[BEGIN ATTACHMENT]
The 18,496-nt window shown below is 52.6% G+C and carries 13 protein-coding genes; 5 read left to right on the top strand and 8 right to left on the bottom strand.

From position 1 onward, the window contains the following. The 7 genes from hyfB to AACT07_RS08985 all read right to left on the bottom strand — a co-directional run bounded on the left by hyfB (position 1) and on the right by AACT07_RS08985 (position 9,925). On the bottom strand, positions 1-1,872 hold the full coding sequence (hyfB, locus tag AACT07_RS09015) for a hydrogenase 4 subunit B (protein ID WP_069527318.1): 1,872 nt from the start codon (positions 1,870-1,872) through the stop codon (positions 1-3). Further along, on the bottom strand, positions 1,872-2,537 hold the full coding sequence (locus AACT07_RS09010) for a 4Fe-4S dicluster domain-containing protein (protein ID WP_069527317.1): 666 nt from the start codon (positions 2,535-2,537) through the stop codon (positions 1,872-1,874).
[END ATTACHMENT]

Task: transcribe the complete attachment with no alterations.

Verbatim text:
The 18,496-nt window shown below is 52.6% G+C and carries 13 protein-coding genes; 5 read left to right on the top strand and 8 right to left on the bottom strand.

From position 1 onward, the window contains the following. The 7 genes from hyfB to AACT07_RS08985 all read right to left on the bottom strand — a co-directional run bounded on the left by hyfB (position 1) and on the right by AACT07_RS08985 (position 9,925). On the bottom strand, positions 1-1,872 hold the full coding sequence (hyfB, locus tag AACT07_RS09015) for a hydrogenase 4 subunit B (protein ID WP_069527318.1): 1,872 nt from the start codon (positions 1,870-1,872) through the stop codon (positions 1-3). Further along, on the bottom strand, positions 1,872-2,537 hold the full coding sequence (locus AACT07_RS09010) for a 4Fe-4S dicluster domain-containing protein (protein ID WP_069527317.1): 666 nt from the start codon (positions 2,535-2,537) through the stop codon (positions 1,872-1,874).